You are correct. The deduction is for businesses and the vehicle must be used for business at least 50% of the time. This is a very popular loophole for doctors, lawyers, and realtors

Here is a good link for hybrid -vs- hummer

http://www.ucsusa.org/hybridcenter/page.cfm?pageID=1702\ [Broken]

Check out Orrin Hatch's Clear act. Unfortunately it wasn't included in the energy bill, but it still has a chance if he can muster enough support.

http://www.ucsusa.org/hybridcenter/act/hybridtaxcreditsaction.html [Broken]
 
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  • #98
SOS2008
Gold Member
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kat said:
and the promotion I recieved with my bill tells us that August 22nd or something is "Safe neighborhood day" and to show our support we should all waste electricity by leaving our front porch light on....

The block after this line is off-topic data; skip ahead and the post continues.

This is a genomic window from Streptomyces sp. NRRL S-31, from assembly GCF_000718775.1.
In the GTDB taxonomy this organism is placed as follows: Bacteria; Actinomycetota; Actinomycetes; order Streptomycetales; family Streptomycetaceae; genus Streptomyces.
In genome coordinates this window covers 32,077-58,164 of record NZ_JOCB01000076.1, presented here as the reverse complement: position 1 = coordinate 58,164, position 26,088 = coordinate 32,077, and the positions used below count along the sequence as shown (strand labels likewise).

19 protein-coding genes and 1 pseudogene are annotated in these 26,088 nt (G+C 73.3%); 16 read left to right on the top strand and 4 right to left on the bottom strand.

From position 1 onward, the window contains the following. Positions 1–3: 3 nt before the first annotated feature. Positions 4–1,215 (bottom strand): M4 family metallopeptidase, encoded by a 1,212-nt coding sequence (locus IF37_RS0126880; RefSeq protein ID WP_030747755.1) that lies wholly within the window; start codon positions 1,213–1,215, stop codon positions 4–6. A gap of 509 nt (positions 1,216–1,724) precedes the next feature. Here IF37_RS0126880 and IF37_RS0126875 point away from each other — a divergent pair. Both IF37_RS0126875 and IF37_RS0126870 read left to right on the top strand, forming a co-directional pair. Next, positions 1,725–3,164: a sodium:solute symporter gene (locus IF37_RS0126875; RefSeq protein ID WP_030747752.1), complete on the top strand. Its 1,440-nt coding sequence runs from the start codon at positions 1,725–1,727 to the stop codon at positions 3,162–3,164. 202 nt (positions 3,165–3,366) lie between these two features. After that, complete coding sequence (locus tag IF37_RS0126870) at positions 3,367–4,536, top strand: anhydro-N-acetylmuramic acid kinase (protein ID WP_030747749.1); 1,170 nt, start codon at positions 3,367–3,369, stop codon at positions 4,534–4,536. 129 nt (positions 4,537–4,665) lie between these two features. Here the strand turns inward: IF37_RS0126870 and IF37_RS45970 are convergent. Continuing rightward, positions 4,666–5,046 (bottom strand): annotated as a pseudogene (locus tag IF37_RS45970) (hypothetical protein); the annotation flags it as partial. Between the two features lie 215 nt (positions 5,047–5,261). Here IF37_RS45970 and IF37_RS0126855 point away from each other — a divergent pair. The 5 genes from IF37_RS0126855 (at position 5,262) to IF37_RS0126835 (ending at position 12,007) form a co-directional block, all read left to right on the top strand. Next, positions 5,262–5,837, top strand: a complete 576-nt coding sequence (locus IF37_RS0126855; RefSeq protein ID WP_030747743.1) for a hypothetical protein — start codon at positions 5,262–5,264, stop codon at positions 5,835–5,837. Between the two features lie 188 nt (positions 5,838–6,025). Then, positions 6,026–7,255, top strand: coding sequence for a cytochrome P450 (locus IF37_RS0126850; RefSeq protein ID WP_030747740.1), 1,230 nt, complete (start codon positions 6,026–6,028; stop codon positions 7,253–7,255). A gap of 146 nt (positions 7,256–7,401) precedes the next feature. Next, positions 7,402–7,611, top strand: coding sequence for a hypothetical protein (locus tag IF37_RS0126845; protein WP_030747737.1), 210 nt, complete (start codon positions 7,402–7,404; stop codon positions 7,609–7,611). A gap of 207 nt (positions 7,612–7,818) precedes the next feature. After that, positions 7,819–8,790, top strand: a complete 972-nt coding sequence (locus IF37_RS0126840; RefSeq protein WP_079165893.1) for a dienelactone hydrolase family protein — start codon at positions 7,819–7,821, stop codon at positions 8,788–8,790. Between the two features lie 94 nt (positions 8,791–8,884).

:rofl: :rofl: That's hilarious!
 
  • #100
loseyourname
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Astronuc said:
"Energy Policy Act of 2005" - http://www.ne.doe.gov/EPAct2005/hr6_textconfrept.pdf

1724 pages :biggrin:

I read the outline when we were first going through this thread. No way I'm tackling that whole thing. I don't envy the senatorial aides that will have to, either.